May 30, 2020
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Empty Looks Don’t Explain

The homegrown ‘ISIS men’ had nothing in their background and environs urging jehad

Empty Looks Don’t Explain
Amit Haralkar
Empty Looks Don’t Explain
outlookindia.com
-0001-11-30T00:00:00+0553

Late afternoon at Doodh Bazaar, the daily ritual of queuing for fresh milk from the nearby tabelas (stables) gives no indication of sinister undercurrents, if any. Or that four youths who lived here disappeared on a supposed religious trip to Iraq in May, reportedly to join the ISIS. Or that one of them, Areeb Majeed, presumed dead in August, has returned to India and is now in the custody of the National Inves­tigation Agency.

Several thousand Muslim families have been living in and around Bail Bazaar, Ghas Bazaar and Doodh Bazaar for decades. Some say Muslims have been in Kalyan for over three centuries. Stories of communal harmony between Marathi-speaking Hindus and Muslims are aplenty. Even when riots took place in neighbouring Bhiwandi, Kalyan stayed calm. So how was it that this middle class, largely peaceful neighbourhood raised four boys who were indoctrinated enough to enlist with the most successful terror group today in West Asia, the ISIS?

Areeb returned to India on November 28 from Turkey with the help of Indian authorities. A criminal case under Section 125 of the IPC (waging war against any Asiatic country India is at peace with, punishable with a maximum sentence of life imprisonment) has been registered against him. The other three youths who  had gone to Iraq, Aman Tandel, Saheen Tanki and Fahad Sheikh, are still missing. Some say they call home once a while. The state ATC too is investigating.

Their families are reluctant to speak. “The case is under investigation. Whatever you have to know is already out in the media. We cannot meet,” says Ejaz Majeed, whose phone is later answered by someone else, who says Majeed is out of town. The security at his residential complex has also been instructed to rebuff the media. “Initially, they spoke to the media, but the families felt that stories that came out were half-truths. They are worried that their children will be branded. They are in depression and lost,” says a resident.

“Would any parent allow their child to go if they had any inkling? These are well-educated children, who received good schooling (implying a ‘convent’ education, not a madrassa one) and studied engineering. Parents are professionals. They are religious, but haven’t ever killed a mouse,” says Iftikar Khan, a relative of Fahad Sheikh. He is intrigued by the case, which, as of now, is of three missing boys who are said to have joined a militant outfit on foreign soil. Unlike in other terror-related cases, where after, say, a bomb blast, seizure of explosives is common, this case is different, says Iftikar.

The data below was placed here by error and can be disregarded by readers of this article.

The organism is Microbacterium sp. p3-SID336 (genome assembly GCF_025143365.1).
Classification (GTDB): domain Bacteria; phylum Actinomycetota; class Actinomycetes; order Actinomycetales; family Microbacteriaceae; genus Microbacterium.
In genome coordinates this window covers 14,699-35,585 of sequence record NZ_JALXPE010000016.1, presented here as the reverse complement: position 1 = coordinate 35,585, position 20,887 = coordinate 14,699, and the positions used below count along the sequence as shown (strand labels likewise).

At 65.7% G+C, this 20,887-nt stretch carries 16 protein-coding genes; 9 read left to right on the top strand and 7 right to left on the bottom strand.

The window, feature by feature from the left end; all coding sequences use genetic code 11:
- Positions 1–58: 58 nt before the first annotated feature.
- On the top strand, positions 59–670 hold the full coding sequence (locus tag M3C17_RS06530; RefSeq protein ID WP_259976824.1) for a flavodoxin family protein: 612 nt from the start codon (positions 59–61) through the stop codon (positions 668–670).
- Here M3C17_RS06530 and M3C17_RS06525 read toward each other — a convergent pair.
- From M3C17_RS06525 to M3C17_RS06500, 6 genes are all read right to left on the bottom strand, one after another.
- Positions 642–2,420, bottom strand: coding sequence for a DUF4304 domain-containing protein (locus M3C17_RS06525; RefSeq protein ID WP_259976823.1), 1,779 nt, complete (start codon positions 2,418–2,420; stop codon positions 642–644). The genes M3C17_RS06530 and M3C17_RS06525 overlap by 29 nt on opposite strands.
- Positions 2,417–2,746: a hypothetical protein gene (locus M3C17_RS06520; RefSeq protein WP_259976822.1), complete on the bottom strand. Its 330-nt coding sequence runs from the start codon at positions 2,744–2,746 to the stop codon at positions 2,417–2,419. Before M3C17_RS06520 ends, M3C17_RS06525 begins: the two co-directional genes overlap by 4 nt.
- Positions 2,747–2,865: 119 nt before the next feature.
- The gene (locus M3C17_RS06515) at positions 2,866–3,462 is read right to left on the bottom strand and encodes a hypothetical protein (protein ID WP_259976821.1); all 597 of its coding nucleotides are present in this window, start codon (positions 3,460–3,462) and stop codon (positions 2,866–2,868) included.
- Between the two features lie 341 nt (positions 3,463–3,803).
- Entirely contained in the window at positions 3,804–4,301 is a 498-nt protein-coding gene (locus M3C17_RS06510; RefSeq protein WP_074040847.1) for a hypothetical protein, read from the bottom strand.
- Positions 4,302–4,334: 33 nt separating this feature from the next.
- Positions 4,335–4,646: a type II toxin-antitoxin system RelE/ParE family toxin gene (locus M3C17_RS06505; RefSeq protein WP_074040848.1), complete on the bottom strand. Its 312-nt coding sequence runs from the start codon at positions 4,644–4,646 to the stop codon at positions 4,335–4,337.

When Outlook called Naeem Tandel, father of Aman Tandel, he responded with great caution. “You want to speak about the community or the case in particular? Everything was okay earlier and everything is okay now,” he says cagily.

However, the community members are more outspoken, though they won’t comment on the four homegrown ‘jehadis’. Some say the boys were ‘different’ from other youngs­ters and were more religious. Some say the internet has played a far bigger role than previously estimated. “I don’t think anyone has found any radicalising or indoctrinating elements in Kalyan. Problem is, inflammatory pictures and speeches get circulated on the net and mobile phones influence youngs­ters. Those images are very powerful,” says a local businessman. He also treads the risky path of attributing it to “outsider Muslims from UP and Bihar”. “Parents are keeping a check on their children’s whereabouts and we understand,” says a young girl.

However, some talk about perceptions of discrimination against Muslims and how that may lead to such incidents. References to Mohsin Shaikh’s murder in Pune after the alleged Facebook controversy come up. Ironically, the Muslim communities in Pune and Kalyan have close links to the Shiv Sena, speak Marathi and do business with Hindus most of the time.

“Over a period of time, I shall say since the 1990s, things have gotten worse. For example, since the reservation for Muslims was declared, it has become hard to get certificates. They turn us away under minor pretexts. It is not about our neighbours. It is about larger governmental attitude,” says Saad Kazi, who runs two schools in Kalyan and proudly speaks of his deep friendships with Hindus. “Our generation did not allow politics to get into our relationships, but times are different now. And we will have to make more efforts, since we are the younger brother.”


By Prachi Pinglay-Plumber in Mumbai

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